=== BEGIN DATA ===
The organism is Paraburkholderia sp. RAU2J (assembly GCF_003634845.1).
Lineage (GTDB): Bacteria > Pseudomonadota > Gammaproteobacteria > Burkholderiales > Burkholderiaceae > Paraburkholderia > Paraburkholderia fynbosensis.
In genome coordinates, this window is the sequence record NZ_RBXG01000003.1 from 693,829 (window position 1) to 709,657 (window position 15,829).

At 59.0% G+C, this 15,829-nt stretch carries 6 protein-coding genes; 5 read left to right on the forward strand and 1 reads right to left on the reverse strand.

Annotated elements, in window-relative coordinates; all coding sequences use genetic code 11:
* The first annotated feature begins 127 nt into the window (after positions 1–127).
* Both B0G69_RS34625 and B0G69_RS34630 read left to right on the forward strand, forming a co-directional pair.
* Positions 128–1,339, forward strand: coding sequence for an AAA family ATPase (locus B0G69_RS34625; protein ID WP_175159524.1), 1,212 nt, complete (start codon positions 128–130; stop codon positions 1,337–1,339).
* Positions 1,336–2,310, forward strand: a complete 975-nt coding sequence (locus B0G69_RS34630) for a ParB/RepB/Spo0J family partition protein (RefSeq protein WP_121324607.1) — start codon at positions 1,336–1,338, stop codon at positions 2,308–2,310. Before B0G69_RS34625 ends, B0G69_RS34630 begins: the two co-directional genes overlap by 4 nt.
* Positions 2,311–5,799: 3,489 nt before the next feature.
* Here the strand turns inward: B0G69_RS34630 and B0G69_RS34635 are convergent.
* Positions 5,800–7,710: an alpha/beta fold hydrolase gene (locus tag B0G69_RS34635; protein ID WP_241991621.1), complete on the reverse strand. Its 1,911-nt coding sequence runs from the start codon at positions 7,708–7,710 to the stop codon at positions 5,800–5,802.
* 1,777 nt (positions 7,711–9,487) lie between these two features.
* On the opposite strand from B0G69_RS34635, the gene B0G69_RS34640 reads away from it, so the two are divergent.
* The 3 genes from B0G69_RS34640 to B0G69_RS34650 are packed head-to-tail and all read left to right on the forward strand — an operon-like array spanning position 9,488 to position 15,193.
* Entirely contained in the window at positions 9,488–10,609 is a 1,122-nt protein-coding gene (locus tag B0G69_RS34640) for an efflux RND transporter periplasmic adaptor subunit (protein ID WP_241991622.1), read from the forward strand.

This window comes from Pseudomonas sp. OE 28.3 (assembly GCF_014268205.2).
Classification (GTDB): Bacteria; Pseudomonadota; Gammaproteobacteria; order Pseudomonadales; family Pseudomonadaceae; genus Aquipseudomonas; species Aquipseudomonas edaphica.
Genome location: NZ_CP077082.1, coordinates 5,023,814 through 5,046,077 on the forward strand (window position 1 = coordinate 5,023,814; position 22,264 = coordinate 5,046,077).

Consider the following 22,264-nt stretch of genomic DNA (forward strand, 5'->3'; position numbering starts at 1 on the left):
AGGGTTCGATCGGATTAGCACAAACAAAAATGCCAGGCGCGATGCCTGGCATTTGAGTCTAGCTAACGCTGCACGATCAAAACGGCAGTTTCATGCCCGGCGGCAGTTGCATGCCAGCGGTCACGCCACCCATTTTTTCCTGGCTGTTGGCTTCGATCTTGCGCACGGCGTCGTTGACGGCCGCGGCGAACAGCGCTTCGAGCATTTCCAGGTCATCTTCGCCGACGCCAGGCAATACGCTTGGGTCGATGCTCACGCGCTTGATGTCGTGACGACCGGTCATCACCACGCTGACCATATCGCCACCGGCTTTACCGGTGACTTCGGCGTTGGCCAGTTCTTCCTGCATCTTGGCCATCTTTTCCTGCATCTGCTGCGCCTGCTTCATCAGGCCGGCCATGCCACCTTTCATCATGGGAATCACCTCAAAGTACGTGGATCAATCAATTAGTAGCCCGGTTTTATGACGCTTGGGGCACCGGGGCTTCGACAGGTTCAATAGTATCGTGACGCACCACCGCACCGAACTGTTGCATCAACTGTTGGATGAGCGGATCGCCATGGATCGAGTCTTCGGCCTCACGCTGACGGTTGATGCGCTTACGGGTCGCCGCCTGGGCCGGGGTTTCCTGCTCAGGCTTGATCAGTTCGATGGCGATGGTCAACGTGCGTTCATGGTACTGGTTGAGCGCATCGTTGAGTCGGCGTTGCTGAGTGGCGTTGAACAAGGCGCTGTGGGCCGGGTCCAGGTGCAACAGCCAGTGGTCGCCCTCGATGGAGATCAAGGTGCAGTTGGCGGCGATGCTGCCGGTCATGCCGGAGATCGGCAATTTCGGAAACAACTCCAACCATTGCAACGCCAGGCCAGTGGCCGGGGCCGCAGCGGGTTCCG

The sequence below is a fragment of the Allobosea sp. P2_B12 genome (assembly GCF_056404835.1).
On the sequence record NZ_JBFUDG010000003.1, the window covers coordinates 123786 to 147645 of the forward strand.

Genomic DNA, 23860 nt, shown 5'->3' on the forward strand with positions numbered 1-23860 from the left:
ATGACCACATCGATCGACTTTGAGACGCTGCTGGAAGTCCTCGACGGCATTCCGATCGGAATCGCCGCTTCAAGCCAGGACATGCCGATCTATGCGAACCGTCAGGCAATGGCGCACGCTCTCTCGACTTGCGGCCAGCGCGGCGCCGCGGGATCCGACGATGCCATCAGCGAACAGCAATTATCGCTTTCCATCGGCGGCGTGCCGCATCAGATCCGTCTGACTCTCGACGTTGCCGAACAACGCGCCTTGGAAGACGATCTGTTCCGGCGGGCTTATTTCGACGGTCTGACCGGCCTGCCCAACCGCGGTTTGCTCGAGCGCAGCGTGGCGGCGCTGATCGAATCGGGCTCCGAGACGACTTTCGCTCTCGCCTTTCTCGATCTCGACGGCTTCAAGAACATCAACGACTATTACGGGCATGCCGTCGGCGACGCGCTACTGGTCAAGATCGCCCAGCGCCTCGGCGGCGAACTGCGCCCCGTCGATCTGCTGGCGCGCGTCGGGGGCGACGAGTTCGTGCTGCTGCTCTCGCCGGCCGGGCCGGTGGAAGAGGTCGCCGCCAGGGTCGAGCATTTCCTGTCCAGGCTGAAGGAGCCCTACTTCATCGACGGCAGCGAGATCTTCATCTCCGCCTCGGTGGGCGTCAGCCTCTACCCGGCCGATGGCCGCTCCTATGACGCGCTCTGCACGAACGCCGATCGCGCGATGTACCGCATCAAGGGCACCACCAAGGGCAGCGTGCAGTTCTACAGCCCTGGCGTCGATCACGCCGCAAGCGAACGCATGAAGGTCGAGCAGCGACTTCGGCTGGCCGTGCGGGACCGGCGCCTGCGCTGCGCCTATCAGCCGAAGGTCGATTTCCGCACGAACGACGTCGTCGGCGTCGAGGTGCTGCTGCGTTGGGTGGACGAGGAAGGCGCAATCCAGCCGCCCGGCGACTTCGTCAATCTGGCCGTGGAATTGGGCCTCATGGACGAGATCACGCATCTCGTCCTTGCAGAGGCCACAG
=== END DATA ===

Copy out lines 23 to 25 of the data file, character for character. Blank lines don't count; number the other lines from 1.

On the sequence record NZ_JBFUDG010000003.1, the window covers coordinates 123786 to 147645 of the forward strand.

Genomic DNA, 23860 nt, shown 5'->3' on the forward strand with positions numbered 1-23860 from the left:
ATGACCACATCGATCGACTTTGAGACGCTGCTGGAAGTCCTCGACGGCATTCCGATCGGAATCGCCGCTTCAAGCCAGGACATGCCGATCTATGCGAACCGTCAGGCAATGGCGCACGCTCTCTCGACTTGCGGCCAGCGCGGCGCCGCGGGATCCGACGATGCCATCAGCGAACAGCAATTATCGCTTTCCATCGGCGGCGTGCCGCATCAGATCCGTCTGACTCTCGACGTTGCCGAACAACGCGCCTTGGAAGACGATCTGTTCCGGCGGGCTTATTTCGACGGTCTGACCGGCCTGCCCAACCGCGGTTTGCTCGAGCGCAGCGTGGCGGCGCTGATCGAATCGGGCTCCGAGACGACTTTCGCTCTCGCCTTTCTCGATCTCGACGGCTTCAAGAACATCAACGACTATTACGGGCATGCCGTCGGCGACGCGCTACTGGTCAAGATCGCCCAGCGCCTCGGCGGCGAACTGCGCCCCGTCGATCTGCTGGCGCGCGTCGGGGGCGACGAGTTCGTGCTGCTGCTCTCGCCGGCCGGGCCGGTGGAAGAGGTCGCCGCCAGGGTCGAGCATTTCCTGTCCAGGCTGAAGGAGCCCTACTTCATCGACGGCAGCGAGATCTTCATCTCCGCCTCGGTGGGCGTCAGCCTCTACCCGGCCGATGGCCGCTCCTATGACGCGCTCTGCACGAACGCCGATCGCGCGATGTACCGCATCAAGGGCACCACCAAGGGCAGCGTGCAGTTCTACAGCCCTGGCGTCGATCACGCCGCAAGCGAACGCATGAAGGTCGAGCAGCGACTTCGGCTGGCCGTGCGGGACCGGCGCCTGCGCTGCGCCTATCAGCCGAAGGTCGATTTCCGCACGAACGACGTCGTCGGCGTCGAGGTGCTGCTGCGTTGGGTGGACGAGGAAGGCGCAATCCAGCCGCCCGGCGACTTCGTCAATCTGGCCGTGGAATTGGGCCTCATGGACGAGATCACGCATCTCGTCCTTGCAGAGGCCACAG